Thanks a lot.


Accessing your beans in a ServerEndpoint class using Apache Karaf

Its been a while since I wrote a blog post and even longer since I wrote a technical (of sorts) one, but here we go. I’ve been wanting an excuse to play with Websockets for a while and I’ve finally got one, we’re designing a new product, and hey, why no use “new tech”.

We had already decided to use OSGI and so we chose Apache Karaf which is a great OSGI framework. I was chatting to the guys on the #apache-karaf IRC channel last week and said how I was planning to use CXF at which point I was told there was support in PAX-Web and Jetty so why not use that as it would probably involve less code. Great I thought. So this week I tried to get it working, I created a test bundle and started adding stuff to it.

Then it came to wiring it all up. So I needed to inject a bean into my endpoint to lookup some stuff, not an uncommon scenario, but it would appear it wasn’t really a scenario that was considered when the websocket spec was drawn up and they neglected to define scope status(or something like that). The rest of my bundle was wired up with Blueprint, so I enquired as to how you would do it because the websocket is annotated with @ServerEndpoint and you don’t define it anywhere, “Use PAX CDI” was the response. Okay then, how do I do that, so I wired it all up with the @Inject annotations and worked out how to bootstrap PAX CDI. But my bean was always null, so I figured CDI wasn’t working properly and I spent a long time trying to figure that out, to the point where I tested the same class as a servlet and that worked absolutely perfectly. Weird I thought.

Turns out, if you google for it, without EJB support you can’t really do it. Bummer. So how do you inject data into your Websocket endpoint? Surely its possible? Well sorta. In the end we came up with this plan. Karaf has excellent JNDI support, I’m used to using JNDI for data sources, but you can reference OSGI services in the same way. So why not publish a service as a JNDI named definition and get it that way?

So in your service you can add something like this to the constructor:

try {

Context context = new InitialContext();

context.bind("fmclient", this); }

catch (NamingException e)

{ e.printStackTrace();


This simple blob will register your bundle service as a JNDI resource. Finally in the webservice all we have to do is:

Context context = new InitialContext();

FileManagerClient myBean = (FileManagerClient) context.lookup("fmclient");

And this will lookup your JNDI service and allow you to access it from the ServerEndpoint. So after much hacking and head scratching, and some grumbling at anyone who would listen(I apologise for that), we have beans in websocket classes with minimal fuss. You can find the full code here.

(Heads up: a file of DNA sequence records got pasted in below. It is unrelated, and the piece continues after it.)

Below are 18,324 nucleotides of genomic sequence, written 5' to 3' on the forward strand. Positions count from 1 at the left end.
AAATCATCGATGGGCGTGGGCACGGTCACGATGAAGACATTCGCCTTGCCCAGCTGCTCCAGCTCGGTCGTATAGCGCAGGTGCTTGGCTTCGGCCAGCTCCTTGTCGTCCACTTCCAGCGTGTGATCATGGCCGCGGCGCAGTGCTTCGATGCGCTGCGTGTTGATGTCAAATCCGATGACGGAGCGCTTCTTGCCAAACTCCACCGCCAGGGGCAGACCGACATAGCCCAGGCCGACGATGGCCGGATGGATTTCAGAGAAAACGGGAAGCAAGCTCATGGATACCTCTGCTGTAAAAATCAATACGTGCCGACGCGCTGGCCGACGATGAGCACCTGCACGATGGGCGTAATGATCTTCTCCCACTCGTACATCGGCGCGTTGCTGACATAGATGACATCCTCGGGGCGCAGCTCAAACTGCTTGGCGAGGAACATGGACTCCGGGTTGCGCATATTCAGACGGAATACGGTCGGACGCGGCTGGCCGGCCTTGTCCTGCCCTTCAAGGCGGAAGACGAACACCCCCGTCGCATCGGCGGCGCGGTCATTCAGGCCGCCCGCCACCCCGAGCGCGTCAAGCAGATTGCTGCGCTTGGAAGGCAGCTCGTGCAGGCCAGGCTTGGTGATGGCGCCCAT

Selling Open Source Software

We had a management meeting a week or so ago, the details of which I shan’t go into, but the crux of the matter as ever is, making money from open source software is hard especially when you work in a small company, luckily we run the consultancy as well which gives us a second revenue stream.

People have this conception that because the software is “free” there isn’t a requirement to pay for it, or they may want to but they’ll get round to it one day and in the mean time just continue asking the odd question on the forum, or sending a random support request to the clearly non support centric, info@ email address. (I know what its like, I’ve had a few of those bosses, or Freetards as one Open Core BI company likes to refer to them).

This leaves an open source development company in a bit of a conundrum, do they go for bulk and try and signup as many of these “little fish”  as possible to generate enough revenue to pay the developers or do they go after a few “big accounts”? The smaller companies are certainly easier to talk to, but usually they have little to no budget and they are using open source software because they think it will save them money in the long run (and they are probably right) and getting money out of them is like getting blood out of a stone. The larger companies certainly have the money, but the bureaucracy and white paper takes forever and by the time you get a contract signed, you’ve wasted 100’s of man hours on chasing them up. Or even worse, you waste those man hours then they decide to go else where.